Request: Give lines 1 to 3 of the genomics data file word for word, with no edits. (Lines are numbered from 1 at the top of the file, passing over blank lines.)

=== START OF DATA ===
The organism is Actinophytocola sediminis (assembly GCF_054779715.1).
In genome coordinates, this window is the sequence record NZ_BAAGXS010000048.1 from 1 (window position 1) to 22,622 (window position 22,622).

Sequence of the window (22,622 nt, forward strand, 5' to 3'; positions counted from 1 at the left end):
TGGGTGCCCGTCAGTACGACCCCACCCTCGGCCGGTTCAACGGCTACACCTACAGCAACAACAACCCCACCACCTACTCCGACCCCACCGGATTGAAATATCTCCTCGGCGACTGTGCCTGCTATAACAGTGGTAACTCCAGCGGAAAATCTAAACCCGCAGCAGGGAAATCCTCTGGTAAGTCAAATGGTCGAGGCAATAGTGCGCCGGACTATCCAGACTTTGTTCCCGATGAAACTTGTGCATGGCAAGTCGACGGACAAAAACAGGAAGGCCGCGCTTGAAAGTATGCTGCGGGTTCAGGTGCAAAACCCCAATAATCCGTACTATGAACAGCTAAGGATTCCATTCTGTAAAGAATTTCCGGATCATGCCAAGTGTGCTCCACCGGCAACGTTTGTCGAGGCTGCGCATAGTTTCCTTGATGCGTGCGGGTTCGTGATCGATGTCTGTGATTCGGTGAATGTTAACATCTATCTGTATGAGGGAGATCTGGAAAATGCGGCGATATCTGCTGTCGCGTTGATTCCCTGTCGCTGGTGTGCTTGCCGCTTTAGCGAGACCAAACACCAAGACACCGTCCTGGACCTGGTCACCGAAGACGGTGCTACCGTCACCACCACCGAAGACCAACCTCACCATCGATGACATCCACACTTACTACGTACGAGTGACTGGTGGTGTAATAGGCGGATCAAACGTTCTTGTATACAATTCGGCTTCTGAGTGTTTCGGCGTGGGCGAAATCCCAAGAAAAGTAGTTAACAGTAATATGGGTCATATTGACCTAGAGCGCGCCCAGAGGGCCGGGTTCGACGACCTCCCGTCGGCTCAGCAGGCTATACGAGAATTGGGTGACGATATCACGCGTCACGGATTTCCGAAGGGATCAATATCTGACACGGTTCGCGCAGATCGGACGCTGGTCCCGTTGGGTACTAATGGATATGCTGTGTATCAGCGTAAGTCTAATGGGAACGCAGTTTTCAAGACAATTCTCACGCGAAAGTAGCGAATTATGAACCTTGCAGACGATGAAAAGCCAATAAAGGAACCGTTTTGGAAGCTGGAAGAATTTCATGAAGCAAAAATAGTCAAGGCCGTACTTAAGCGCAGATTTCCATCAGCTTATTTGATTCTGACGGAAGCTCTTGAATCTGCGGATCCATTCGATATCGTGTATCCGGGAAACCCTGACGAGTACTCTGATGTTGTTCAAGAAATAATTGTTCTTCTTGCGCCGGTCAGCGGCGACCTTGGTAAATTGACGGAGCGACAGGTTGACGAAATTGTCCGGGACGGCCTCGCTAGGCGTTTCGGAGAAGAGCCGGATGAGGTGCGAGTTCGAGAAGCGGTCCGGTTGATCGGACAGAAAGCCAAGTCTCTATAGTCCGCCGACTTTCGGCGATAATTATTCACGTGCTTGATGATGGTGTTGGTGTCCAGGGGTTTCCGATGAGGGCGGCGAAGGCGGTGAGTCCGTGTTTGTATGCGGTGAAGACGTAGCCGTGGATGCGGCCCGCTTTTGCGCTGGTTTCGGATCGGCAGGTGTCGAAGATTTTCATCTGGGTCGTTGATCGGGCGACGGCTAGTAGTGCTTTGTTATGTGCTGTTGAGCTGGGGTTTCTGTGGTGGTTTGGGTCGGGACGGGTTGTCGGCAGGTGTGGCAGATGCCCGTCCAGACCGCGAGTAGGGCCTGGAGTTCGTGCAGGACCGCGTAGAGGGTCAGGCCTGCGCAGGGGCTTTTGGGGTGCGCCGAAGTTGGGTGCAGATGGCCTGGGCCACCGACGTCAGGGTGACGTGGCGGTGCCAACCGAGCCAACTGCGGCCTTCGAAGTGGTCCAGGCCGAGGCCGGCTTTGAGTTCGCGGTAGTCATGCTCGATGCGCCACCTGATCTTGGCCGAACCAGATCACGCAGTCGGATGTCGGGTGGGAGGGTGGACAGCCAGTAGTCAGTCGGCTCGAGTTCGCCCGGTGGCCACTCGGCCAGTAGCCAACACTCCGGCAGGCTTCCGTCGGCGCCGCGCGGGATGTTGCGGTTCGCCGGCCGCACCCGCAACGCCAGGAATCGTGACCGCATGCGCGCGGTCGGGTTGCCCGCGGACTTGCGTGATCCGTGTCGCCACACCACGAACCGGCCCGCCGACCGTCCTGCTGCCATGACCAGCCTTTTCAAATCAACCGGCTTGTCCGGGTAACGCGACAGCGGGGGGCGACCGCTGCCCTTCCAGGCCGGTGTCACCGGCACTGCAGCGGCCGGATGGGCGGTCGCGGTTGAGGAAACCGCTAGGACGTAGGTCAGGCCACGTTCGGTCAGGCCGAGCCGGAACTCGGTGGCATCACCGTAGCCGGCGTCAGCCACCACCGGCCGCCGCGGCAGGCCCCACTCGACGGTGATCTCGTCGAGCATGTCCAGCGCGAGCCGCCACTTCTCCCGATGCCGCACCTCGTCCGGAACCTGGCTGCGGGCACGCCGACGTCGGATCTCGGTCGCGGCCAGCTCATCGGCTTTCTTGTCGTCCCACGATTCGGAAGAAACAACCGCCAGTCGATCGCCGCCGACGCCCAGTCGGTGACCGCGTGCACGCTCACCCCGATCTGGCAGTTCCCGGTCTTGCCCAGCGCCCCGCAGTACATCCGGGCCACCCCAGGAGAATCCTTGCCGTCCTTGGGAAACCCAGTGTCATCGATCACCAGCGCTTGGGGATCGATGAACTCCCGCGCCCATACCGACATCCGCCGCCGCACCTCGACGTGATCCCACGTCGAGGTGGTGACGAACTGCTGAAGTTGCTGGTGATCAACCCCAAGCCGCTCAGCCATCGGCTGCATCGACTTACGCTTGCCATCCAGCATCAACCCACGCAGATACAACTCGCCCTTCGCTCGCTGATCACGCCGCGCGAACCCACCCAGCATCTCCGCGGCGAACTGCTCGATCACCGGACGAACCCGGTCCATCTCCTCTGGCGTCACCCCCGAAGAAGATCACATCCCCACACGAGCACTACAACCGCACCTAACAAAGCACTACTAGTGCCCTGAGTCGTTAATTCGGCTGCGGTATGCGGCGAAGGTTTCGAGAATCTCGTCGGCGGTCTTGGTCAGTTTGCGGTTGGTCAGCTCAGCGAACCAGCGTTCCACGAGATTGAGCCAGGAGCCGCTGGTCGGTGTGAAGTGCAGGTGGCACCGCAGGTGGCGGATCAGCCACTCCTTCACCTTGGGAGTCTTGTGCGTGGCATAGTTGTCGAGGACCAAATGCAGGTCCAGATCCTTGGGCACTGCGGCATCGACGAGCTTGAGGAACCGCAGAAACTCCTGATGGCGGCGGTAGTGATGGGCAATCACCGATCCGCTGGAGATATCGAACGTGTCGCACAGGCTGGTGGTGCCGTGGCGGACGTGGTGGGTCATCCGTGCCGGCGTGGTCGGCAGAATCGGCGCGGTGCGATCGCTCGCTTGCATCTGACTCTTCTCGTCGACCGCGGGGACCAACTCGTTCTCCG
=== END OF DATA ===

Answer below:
The organism is Actinophytocola sediminis (assembly GCF_054779715.1).
In genome coordinates, this window is the sequence record NZ_BAAGXS010000048.1 from 1 (window position 1) to 22,622 (window position 22,622).

Sequence of the window (22,622 nt, forward strand, 5' to 3'; positions counted from 1 at the left end):